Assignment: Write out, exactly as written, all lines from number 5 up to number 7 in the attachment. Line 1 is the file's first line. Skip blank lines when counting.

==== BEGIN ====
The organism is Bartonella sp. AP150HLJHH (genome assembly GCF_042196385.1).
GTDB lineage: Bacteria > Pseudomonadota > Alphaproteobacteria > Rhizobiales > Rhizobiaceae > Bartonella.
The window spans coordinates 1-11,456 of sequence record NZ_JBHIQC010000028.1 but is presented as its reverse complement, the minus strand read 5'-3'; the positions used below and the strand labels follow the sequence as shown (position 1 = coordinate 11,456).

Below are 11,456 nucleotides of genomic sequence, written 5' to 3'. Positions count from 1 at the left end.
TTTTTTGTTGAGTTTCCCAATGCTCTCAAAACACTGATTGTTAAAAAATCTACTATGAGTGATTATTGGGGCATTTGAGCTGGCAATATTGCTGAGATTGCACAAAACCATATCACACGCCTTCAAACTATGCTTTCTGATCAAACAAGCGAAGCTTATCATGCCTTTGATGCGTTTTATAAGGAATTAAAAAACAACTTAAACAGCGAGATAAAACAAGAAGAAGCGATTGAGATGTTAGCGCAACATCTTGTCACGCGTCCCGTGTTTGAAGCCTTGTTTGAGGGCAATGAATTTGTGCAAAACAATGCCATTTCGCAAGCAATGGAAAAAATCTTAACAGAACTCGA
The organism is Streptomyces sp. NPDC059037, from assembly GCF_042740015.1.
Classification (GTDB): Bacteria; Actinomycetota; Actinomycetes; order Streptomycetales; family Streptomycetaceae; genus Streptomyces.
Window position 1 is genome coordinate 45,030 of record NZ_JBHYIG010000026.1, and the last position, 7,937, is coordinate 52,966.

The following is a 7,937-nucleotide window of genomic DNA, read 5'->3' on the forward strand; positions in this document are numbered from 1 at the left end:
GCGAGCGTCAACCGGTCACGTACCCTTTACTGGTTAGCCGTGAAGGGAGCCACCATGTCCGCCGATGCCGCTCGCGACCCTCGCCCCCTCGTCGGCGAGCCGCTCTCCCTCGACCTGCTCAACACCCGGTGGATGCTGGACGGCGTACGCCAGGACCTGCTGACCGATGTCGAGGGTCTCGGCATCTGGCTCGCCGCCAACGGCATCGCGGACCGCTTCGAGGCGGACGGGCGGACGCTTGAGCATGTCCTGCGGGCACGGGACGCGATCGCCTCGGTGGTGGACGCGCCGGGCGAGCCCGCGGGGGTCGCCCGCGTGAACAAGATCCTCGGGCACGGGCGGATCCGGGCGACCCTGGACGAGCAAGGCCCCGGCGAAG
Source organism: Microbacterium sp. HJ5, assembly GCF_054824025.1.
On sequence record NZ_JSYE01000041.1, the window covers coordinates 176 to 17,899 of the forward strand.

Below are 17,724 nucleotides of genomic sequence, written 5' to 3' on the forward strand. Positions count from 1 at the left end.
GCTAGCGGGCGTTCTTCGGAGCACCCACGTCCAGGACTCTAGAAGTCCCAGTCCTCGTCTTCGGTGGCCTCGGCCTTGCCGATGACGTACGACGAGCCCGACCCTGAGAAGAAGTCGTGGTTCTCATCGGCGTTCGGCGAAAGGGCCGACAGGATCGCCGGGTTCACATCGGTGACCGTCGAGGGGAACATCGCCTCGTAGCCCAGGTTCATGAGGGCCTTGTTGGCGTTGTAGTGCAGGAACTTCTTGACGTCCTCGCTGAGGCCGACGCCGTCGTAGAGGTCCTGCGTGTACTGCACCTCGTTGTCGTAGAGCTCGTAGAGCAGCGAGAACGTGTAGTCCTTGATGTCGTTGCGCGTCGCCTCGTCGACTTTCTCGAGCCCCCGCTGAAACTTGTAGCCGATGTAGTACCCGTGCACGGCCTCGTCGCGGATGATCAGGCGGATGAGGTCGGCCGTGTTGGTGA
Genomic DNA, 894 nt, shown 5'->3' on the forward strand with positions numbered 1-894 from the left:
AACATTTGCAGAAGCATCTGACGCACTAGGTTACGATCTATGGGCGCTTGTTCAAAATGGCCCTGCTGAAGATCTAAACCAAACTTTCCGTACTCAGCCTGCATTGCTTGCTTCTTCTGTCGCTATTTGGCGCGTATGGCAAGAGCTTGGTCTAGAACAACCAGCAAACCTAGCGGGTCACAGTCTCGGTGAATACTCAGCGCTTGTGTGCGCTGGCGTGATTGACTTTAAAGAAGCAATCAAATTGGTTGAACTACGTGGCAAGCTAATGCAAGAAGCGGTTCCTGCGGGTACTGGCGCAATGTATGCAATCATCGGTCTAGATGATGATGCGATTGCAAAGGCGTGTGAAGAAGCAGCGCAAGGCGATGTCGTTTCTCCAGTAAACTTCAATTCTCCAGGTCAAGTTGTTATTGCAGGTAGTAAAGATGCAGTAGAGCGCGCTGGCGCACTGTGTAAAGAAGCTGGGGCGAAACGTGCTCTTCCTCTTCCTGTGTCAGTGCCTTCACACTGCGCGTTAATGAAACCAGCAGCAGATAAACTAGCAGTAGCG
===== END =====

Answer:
TTTTTTGTTGAGTTTCCCAATGCTCTCAAAACACTGATTGTTAAAAAATCTACTATGAGTGATTATTGGGGCATTTGAGCTGGCAATATTGCTGAGATTGCACAAAACCATATCACACGCCTTCAAACTATGCTTTCTGATCAAACAAGCGAAGCTTATCATGCCTTTGATGCGTTTTATAAGGAATTAAAAAACAACTTAAACAGCGAGATAAAACAAGAAGAAGCGATTGAGATGTTAGCGCAACATCTTGTCACGCGTCCCGTGTTTGAAGCCTTGTTTGAGGGCAATGAATTTGTGCAAAACAATGCCATTTCGCAAGCAATGGAAAAAATCTTAACAGAACTCGA
The organism is Streptomyces sp. NPDC059037, from assembly GCF_042740015.1.
Classification (GTDB): Bacteria; Actinomycetota; Actinomycetes; order Streptomycetales; family Streptomycetaceae; genus Streptomyces.